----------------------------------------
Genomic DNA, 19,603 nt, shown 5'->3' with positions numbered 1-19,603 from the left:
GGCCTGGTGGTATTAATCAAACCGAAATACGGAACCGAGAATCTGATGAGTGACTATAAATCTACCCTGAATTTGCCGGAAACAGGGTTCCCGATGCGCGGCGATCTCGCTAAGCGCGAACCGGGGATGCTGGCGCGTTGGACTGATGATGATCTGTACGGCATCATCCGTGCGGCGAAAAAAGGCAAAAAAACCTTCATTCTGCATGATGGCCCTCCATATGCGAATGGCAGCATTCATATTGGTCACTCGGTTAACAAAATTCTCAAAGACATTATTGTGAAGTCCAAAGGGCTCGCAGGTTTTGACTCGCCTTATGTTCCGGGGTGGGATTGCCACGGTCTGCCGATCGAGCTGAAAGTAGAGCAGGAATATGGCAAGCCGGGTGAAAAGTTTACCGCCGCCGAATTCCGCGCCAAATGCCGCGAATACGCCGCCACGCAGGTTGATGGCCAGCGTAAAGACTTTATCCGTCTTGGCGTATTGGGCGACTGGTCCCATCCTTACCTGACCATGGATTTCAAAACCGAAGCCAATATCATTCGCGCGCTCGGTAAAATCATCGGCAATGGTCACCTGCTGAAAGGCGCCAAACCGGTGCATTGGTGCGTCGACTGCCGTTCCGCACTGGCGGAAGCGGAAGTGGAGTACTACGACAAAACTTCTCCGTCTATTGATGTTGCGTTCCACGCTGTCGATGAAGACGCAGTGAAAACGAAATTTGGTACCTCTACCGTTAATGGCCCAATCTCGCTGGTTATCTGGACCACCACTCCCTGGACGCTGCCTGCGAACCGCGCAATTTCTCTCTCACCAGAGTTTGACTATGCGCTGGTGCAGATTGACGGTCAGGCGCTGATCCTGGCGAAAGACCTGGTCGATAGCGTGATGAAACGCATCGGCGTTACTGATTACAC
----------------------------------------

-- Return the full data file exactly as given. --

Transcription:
Genomic DNA, 19,603 nt, shown 5'->3' with positions numbered 1-19,603 from the left:
GGCCTGGTGGTATTAATCAAACCGAAATACGGAACCGAGAATCTGATGAGTGACTATAAATCTACCCTGAATTTGCCGGAAACAGGGTTCCCGATGCGCGGCGATCTCGCTAAGCGCGAACCGGGGATGCTGGCGCGTTGGACTGATGATGATCTGTACGGCATCATCCGTGCGGCGAAAAAAGGCAAAAAAACCTTCATTCTGCATGATGGCCCTCCATATGCGAATGGCAGCATTCATATTGGTCACTCGGTTAACAAAATTCTCAAAGACATTATTGTGAAGTCCAAAGGGCTCGCAGGTTTTGACTCGCCTTATGTTCCGGGGTGGGATTGCCACGGTCTGCCGATCGAGCTGAAAGTAGAGCAGGAATATGGCAAGCCGGGTGAAAAGTTTACCGCCGCCGAATTCCGCGCCAAATGCCGCGAATACGCCGCCACGCAGGTTGATGGCCAGCGTAAAGACTTTATCCGTCTTGGCGTATTGGGCGACTGGTCCCATCCTTACCTGACCATGGATTTCAAAACCGAAGCCAATATCATTCGCGCGCTCGGTAAAATCATCGGCAATGGTCACCTGCTGAAAGGCGCCAAACCGGTGCATTGGTGCGTCGACTGCCGTTCCGCACTGGCGGAAGCGGAAGTGGAGTACTACGACAAAACTTCTCCGTCTATTGATGTTGCGTTCCACGCTGTCGATGAAGACGCAGTGAAAACGAAATTTGGTACCTCTACCGTTAATGGCCCAATCTCGCTGGTTATCTGGACCACCACTCCCTGGACGCTGCCTGCGAACCGCGCAATTTCTCTCTCACCAGAGTTTGACTATGCGCTGGTGCAGATTGACGGTCAGGCGCTGATCCTGGCGAAAGACCTGGTCGATAGCGTGATGAAACGCATCGGCGTTACTGATTACAC